After a couple of very trying years since he jumped ship at Wang to take the helm at Computer Consoles Inc, Waltham, Massachusetts, chairman John Cunningham was in jaunty mood at the annual meeting in Boston last week. He reported that the telephone directory enquiries and Unix office systems company had successfully instituted a new marketing strategy, broadened its product line and implemented next generation research and development projects. Cunningham said the firm’s 1986 financial performance was substantially better than the years before and that the restructuring program initiated in 1985 was completed. We believe these results verify that Computer Consoles has reversed the downward trend of the last two years and has regained the path to healthy and profitable growth. Cunningham said the company’s strategic focus on indirect distribution permitted the company to grow while concentrating its direct sales efforts on large law firms, government agencies and select end-users. OEM customers had made commitments to the firm’s products for 1987, and were responsible for a significant percentage of new orders for the company’s Computer Products Division in the first quarter of this year. He noted that in order to penetrate foreign markets, sales offices had been established in Canada, the UK and Hong Kong. Worldwide, more than 73 office equipment and value-added resellers were now marketing the company’s Unix systems product line.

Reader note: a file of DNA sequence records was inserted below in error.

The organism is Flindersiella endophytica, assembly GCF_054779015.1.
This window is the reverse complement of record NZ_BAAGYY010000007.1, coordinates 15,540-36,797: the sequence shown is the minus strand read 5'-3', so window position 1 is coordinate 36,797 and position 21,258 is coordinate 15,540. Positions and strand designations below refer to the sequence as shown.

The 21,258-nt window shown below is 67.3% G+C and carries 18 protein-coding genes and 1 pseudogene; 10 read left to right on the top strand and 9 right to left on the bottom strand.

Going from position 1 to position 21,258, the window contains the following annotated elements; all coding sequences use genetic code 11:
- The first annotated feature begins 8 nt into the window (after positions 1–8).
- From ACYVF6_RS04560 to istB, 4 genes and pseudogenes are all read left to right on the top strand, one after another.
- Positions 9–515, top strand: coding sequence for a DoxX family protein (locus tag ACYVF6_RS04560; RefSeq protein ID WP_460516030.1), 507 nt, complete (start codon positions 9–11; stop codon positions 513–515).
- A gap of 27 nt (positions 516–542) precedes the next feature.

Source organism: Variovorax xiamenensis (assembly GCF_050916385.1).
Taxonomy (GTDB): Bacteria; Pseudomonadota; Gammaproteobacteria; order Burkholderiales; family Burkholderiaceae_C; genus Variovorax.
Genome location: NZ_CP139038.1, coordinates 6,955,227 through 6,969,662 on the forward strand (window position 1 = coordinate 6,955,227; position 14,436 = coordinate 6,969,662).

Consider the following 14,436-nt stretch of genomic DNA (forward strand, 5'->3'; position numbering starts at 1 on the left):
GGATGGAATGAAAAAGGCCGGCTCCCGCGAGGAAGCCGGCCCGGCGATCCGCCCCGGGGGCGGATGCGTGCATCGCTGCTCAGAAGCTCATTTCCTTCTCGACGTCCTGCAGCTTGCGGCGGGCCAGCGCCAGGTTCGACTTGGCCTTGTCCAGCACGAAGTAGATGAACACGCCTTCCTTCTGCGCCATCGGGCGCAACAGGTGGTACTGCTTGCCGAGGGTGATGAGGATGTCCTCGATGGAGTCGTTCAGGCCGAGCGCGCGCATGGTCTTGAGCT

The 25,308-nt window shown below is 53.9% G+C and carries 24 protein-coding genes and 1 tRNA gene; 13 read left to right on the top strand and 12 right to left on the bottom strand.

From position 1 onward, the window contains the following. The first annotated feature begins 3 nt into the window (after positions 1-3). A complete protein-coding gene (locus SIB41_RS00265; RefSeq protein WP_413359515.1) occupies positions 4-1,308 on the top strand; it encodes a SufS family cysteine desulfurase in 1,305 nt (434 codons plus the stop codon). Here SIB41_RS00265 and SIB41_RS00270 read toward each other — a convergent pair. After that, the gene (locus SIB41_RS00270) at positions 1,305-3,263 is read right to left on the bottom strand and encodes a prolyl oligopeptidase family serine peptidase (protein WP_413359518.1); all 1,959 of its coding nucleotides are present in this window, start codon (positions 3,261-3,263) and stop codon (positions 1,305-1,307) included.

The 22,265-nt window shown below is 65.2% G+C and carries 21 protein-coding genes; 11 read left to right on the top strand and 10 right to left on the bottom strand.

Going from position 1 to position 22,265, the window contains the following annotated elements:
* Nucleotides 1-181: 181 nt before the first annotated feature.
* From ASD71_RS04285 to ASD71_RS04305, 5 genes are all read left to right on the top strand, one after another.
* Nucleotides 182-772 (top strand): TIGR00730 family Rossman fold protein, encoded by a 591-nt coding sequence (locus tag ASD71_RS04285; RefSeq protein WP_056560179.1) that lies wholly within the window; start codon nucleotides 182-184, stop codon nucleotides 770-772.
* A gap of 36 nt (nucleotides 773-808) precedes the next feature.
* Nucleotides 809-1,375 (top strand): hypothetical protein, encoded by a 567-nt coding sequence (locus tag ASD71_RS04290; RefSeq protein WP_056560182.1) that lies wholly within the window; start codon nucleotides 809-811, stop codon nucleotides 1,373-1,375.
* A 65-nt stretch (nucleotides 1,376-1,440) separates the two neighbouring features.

The traditional side of Computer Consoles’ business, now called the Communications Systems Division, also showed progress in 1986. Cunningham cited installations at MCI Communications and British Telecom – installed by STC Plc – and the delivery of a LIFE-911 emergency services system to Bell of Pennsylvania for the city of Philadelphia, as three significant projects in 1986. There had been regular additions to the minicomputer and supermicro product line throughout 1986, and developments of new products for introduction this year had been completed even in a year when cost containment was our corporate watchword. He said several of the company’s new computer products developed in 1986 and introduced last month, including Basic-K, a Unix-compatible compiler for users of the Wang 2200 System, offer a real alternative to users who have been locked into a closed system architecture. Against DEC, he claimed that the top-end Unix minis offered dramatic price/performance benefits compared with DEC’s VAX 8000 and IBM’s 9370 products. We now have a product line – hardware, software, communications capabilities – that competes strongly against the leading vendors in this industry. We believe our current products, ranging from a compact 1.2 MIPS processor to a 15 MIPS superminicomputer, and the most integrated office automation software available, will allow us to compete very effectively well into the next decade. For 1987, the company is looking to manage expenses very carefully and to work to strengthen all its different distribution channels, as well as continuing to enhance the product lines. The financial results in the first quarter of 1987 were substantially better than for the same period a year ago, and we expect to achieve continued growth in profits throughout the year, he concluded.